and yet this scores exactly the same. This program reduces the cost to very little for a sequence of conditions at the same level. (That is, all `and` operators or all `or` operators.) so the raw score for these examples are 4 and 35, respectively (1 and 2 after scaling, see section `--scale`).

If you nest boolean expressions, there is a little cost, assuming you parenthesize grouped expressions so that `and` and `or` operators do not appear at the same parenthesized level. Also assuming that you do not mix assignment and relational and boolean operators all together. If you do not parenthesize these into subexpressions, their small scores get multiplied in ways that sometimes wind up as a much higher score.

The intent here is to encourage easy to understand boolean expressions. This is done by,

• not combining them with assignment statements
• canonicalizing them (two level expressions with all `&&` operators at the bottom level and all `||` operators in the nested level -\- or vice versa)
• parenthesizing for visual clarity (relational operations parenthesized before being joined into larger `&&` or `||` expressions)
• breaking them up into multiple `if` statements, if convenient.

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## 1.4 Personal Experience

I have used `pmccabe` on a number of occasions. For a first order approximation, it does okay. However, I was interested in zeroing in on the modules that needed the most help and there were a lot of modules needing help. I was finding I was looking at some functions where I ought to have been looking at others. So, I put this together to see if there was a better correlation between what seemed like hard code to me and the score derived by an analysis tool.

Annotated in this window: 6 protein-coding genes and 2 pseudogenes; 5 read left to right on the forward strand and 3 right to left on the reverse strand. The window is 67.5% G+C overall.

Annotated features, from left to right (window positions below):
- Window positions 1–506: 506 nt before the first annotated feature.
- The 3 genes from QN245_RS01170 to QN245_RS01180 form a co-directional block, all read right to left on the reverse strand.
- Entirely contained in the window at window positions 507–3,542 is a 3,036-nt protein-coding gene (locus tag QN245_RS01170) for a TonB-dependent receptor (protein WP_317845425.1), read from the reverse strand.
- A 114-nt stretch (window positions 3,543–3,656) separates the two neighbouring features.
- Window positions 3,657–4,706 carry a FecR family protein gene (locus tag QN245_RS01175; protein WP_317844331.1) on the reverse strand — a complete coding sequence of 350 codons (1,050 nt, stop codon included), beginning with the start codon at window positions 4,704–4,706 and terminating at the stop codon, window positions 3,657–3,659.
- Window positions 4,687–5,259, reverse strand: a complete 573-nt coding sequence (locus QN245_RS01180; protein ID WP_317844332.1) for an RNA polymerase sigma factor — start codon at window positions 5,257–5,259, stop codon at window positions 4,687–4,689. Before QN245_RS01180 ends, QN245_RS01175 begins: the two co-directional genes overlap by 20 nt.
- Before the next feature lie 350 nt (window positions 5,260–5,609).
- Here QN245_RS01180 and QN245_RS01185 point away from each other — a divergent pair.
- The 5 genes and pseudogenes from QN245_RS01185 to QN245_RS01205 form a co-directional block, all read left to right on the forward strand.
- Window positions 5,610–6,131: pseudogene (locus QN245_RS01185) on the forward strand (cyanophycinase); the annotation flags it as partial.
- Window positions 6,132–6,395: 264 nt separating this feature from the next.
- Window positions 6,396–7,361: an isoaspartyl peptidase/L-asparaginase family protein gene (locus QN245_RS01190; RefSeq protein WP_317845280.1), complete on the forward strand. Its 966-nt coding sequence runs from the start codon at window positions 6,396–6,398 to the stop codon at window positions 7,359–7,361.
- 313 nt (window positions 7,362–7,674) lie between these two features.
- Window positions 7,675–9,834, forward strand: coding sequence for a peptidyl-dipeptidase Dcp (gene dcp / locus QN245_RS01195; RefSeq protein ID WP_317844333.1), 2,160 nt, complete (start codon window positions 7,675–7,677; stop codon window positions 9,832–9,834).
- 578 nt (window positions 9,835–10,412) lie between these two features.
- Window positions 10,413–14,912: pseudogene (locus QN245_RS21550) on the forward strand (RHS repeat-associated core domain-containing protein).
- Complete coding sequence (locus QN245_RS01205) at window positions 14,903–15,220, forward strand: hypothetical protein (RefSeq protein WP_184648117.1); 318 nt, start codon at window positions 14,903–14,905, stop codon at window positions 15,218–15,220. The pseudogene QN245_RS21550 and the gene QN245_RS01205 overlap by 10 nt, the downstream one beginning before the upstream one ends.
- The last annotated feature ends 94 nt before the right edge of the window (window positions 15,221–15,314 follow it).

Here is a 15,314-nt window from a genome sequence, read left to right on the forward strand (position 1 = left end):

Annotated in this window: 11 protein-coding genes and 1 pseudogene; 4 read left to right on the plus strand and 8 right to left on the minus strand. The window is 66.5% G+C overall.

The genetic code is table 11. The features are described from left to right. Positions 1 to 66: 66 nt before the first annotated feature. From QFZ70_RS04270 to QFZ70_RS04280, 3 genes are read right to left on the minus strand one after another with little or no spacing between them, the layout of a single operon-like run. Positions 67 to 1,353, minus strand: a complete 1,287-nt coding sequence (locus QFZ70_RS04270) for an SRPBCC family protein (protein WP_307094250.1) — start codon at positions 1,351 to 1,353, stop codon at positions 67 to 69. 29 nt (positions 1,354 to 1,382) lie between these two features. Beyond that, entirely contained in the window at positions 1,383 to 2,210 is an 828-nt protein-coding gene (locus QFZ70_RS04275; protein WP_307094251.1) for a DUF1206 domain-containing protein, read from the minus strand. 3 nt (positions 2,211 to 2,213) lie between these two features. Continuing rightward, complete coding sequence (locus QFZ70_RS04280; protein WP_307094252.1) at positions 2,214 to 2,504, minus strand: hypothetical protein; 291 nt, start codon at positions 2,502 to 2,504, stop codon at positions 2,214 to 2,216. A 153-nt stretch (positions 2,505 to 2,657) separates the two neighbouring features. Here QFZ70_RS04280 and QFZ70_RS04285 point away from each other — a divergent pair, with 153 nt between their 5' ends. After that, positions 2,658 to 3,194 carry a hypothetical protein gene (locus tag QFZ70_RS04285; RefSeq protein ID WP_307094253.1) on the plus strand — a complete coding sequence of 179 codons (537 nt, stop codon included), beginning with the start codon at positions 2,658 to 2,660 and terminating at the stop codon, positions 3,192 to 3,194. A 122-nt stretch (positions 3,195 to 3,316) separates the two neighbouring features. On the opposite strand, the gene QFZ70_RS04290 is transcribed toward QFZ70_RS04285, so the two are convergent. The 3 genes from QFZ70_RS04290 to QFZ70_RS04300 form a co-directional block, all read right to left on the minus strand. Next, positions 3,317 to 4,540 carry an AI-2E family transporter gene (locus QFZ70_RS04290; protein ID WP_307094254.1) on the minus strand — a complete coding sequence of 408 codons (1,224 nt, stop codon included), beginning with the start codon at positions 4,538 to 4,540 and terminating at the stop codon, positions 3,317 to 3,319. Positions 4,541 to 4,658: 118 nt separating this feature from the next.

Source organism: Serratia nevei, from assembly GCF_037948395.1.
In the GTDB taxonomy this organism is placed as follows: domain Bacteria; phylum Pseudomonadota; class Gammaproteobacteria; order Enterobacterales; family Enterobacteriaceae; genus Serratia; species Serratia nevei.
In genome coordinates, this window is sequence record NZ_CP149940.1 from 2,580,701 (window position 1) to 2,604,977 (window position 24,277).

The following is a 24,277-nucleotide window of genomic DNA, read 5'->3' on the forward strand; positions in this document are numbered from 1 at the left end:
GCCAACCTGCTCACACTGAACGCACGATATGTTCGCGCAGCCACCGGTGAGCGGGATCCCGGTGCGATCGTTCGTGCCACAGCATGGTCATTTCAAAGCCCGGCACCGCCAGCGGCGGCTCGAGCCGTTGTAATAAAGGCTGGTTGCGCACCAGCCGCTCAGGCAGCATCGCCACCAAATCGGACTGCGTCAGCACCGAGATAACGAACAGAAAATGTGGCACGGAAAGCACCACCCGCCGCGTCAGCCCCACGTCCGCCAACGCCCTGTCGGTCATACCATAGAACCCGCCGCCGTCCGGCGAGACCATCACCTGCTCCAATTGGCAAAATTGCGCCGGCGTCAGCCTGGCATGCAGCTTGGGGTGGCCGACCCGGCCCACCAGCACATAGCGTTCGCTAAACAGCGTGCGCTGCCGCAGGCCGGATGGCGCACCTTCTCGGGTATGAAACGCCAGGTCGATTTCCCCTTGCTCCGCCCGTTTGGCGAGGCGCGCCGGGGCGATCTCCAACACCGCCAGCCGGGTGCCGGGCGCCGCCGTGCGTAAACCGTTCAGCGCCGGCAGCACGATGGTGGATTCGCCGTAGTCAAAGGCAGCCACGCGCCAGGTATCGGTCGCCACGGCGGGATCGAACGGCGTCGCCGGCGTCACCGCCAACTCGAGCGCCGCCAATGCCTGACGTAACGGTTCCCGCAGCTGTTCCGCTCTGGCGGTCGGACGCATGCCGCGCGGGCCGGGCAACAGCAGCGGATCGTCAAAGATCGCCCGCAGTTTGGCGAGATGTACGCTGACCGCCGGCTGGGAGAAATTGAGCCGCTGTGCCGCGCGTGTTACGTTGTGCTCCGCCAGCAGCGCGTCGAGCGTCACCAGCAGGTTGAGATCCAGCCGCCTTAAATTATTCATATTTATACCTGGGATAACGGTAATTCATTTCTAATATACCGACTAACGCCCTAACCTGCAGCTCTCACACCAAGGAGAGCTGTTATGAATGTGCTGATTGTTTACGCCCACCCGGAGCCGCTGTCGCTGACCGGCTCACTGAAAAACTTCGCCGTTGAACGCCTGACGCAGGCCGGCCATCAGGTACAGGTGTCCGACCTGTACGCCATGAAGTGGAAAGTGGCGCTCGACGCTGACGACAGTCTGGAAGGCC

This has worked much better. I ran `complexity` and `pmccabe` against several million lines of code. I correlated the scores. Where the two tools disagreed noticeably in relative ranking, I took a closer look. I found that ‘complexity’ did, indeed, seem to be more appropriate in its scoring.

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## 1.5 Rationale Summary

Ultimately, complexity is in the eye of the beholder and, even, the particular mood of the beholder, too. It is difficult to tune a tool to properly accommodate these variables.

`complexity` will readily score as zero functions that are extremely simple, and code that is long with many levels of logic nesting will wind up scoring much higher than with `pmccabe`, barring extreme changes to the default values for the tunables.

I have included several adjustments so that scores can be tweaked to suit personal taste or gathered experience. (See section nesting score factor, and nested expression scoring factor, but also See section normalization scaling factor, to adjust scores to approximate scores rendered by `pmccabe`).

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This document was generated by Bruce Korb on May 15, 2011 using texi2html 1.82.